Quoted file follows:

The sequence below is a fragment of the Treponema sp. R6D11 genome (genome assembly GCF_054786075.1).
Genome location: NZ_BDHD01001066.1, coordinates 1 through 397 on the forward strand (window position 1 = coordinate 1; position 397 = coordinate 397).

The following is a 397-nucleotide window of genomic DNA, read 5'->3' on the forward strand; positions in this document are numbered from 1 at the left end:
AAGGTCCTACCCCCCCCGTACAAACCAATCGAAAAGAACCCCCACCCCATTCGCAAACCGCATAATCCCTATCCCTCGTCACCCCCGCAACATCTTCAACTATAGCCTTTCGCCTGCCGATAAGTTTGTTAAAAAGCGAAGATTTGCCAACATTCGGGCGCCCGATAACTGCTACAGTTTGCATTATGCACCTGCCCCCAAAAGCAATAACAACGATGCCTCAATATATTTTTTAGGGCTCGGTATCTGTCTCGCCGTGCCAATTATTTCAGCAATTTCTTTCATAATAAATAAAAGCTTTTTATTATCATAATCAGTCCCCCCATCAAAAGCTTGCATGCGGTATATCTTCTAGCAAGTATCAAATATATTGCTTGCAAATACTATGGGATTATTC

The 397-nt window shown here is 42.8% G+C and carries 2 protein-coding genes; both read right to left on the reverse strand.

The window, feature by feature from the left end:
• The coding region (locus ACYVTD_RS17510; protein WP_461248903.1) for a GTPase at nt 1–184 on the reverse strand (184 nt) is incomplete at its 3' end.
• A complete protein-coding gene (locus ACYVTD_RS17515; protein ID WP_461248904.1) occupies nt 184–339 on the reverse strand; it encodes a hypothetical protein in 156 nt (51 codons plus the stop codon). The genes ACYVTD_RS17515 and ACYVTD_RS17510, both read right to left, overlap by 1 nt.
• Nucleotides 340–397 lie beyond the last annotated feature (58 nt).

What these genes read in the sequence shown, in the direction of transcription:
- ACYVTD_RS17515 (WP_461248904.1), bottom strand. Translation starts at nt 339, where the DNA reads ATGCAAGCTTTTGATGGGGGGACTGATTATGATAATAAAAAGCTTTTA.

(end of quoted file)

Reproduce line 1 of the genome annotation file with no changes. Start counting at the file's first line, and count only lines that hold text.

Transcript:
The sequence below is a fragment of the Treponema sp. R6D11 genome (genome assembly GCF_054786075.1).